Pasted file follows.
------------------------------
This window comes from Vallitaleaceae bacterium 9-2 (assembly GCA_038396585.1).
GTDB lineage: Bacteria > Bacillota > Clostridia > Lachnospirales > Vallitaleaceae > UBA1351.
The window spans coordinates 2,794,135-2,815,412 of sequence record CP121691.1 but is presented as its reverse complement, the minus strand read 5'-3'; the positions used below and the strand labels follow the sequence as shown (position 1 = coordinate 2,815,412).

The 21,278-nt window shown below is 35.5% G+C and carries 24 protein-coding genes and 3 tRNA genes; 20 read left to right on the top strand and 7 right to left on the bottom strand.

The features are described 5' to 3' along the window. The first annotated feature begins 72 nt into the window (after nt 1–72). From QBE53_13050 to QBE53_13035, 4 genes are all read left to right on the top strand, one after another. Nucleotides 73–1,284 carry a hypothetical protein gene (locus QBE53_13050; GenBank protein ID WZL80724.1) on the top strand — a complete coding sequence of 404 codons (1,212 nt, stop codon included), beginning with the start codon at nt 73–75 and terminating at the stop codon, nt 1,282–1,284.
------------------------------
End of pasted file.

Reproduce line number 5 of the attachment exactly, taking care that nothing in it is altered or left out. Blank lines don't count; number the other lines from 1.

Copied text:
The features are described 5' to 3' along the window. The first annotated feature begins 72 nt into the window (after nt 1–72). From QBE53_13050 to QBE53_13035, 4 genes are all read left to right on the top strand, one after another. Nucleotides 73–1,284 carry a hypothetical protein gene (locus QBE53_13050; GenBank protein ID WZL80724.1) on the top strand — a complete coding sequence of 404 codons (1,212 nt, stop codon included), beginning with the start codon at nt 73–75 and terminating at the stop codon, nt 1,282–1,284.